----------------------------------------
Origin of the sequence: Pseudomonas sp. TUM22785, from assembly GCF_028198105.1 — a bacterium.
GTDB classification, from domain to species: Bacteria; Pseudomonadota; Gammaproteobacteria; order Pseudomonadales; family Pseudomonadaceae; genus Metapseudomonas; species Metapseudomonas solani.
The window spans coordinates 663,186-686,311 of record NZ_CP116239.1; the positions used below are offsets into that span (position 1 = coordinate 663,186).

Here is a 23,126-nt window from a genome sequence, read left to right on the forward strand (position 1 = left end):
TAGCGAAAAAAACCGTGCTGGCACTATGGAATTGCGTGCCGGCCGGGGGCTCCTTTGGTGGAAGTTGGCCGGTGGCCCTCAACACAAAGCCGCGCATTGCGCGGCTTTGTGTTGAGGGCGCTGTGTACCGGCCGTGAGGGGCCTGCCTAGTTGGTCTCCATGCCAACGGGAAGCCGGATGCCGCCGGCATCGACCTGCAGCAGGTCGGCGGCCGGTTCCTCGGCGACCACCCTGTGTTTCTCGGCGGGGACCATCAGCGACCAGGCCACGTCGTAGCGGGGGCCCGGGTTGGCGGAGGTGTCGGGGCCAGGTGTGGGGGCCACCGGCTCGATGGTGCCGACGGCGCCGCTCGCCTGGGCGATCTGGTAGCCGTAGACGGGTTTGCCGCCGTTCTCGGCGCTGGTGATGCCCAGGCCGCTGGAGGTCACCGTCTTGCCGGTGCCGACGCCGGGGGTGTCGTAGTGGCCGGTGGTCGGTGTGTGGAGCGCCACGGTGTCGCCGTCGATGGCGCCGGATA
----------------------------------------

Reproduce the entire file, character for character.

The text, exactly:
Origin of the sequence: Pseudomonas sp. TUM22785, from assembly GCF_028198105.1 — a bacterium.
GTDB classification, from domain to species: Bacteria; Pseudomonadota; Gammaproteobacteria; order Pseudomonadales; family Pseudomonadaceae; genus Metapseudomonas; species Metapseudomonas solani.
The window spans coordinates 663,186-686,311 of record NZ_CP116239.1; the positions used below are offsets into that span (position 1 = coordinate 663,186).

Here is a 23,126-nt window from a genome sequence, read left to right on the forward strand (position 1 = left end):
TAGCGAAAAAAACCGTGCTGGCACTATGGAATTGCGTGCCGGCCGGGGGCTCCTTTGGTGGAAGTTGGCCGGTGGCCCTCAACACAAAGCCGCGCATTGCGCGGCTTTGTGTTGAGGGCGCTGTGTACCGGCCGTGAGGGGCCTGCCTAGTTGGTCTCCATGCCAACGGGAAGCCGGATGCCGCCGGCATCGACCTGCAGCAGGTCGGCGGCCGGTTCCTCGGCGACCACCCTGTGTTTCTCGGCGGGGACCATCAGCGACCAGGCCACGTCGTAGCGGGGGCCCGGGTTGGCGGAGGTGTCGGGGCCAGGTGTGGGGGCCACCGGCTCGATGGTGCCGACGGCGCCGCTCGCCTGGGCGATCTGGTAGCCGTAGACGGGTTTGCCGCCGTTCTCGGCGCTGGTGATGCCCAGGCCGCTGGAGGTCACCGTCTTGCCGGTGCCGACGCCGGGGGTGTCGTAGTGGCCGGTGGTCGGTGTGTGGAGCGCCACGGTGTCGCCGTCGATGGCGCCGGATA